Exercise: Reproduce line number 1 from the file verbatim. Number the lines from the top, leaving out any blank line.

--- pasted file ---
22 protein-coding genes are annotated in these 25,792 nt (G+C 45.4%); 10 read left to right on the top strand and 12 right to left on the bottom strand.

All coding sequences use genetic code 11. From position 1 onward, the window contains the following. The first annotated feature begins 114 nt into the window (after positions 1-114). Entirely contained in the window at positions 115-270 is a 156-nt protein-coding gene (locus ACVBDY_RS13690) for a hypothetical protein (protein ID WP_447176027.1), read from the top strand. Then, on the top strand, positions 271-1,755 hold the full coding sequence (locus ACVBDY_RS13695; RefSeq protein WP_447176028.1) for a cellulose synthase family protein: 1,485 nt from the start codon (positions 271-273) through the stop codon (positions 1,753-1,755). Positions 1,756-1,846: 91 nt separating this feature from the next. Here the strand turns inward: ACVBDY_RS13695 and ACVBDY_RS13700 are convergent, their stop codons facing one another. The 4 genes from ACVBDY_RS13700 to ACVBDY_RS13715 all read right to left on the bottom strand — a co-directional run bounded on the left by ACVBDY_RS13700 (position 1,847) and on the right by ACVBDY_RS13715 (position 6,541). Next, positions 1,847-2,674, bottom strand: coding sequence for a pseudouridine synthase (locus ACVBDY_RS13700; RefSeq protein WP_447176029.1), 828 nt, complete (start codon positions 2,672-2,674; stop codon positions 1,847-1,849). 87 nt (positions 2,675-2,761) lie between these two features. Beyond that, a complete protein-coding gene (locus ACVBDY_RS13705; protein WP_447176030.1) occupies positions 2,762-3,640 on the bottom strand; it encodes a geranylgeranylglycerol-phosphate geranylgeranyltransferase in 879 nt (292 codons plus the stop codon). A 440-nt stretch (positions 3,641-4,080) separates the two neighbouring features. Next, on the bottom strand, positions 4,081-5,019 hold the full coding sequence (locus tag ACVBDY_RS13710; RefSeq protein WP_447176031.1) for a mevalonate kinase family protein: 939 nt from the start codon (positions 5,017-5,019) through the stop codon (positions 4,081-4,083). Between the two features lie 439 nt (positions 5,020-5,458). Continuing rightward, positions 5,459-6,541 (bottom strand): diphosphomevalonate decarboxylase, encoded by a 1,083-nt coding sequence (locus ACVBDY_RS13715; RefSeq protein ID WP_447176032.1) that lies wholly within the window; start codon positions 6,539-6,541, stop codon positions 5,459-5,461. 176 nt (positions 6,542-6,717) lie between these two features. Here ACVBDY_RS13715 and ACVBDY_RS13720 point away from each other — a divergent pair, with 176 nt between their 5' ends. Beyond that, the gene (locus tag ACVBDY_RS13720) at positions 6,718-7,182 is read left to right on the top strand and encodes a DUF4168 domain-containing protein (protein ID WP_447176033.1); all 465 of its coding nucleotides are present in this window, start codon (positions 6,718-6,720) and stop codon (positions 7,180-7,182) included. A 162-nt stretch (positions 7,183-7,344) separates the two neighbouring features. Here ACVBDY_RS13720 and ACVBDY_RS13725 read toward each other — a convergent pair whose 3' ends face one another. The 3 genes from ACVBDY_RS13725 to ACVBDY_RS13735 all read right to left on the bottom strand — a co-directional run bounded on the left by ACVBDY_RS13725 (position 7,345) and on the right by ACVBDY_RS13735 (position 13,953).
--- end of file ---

22 protein-coding genes are annotated in these 25,792 nt (G+C 45.4%); 10 read left to right on the top strand and 12 right to left on the bottom strand.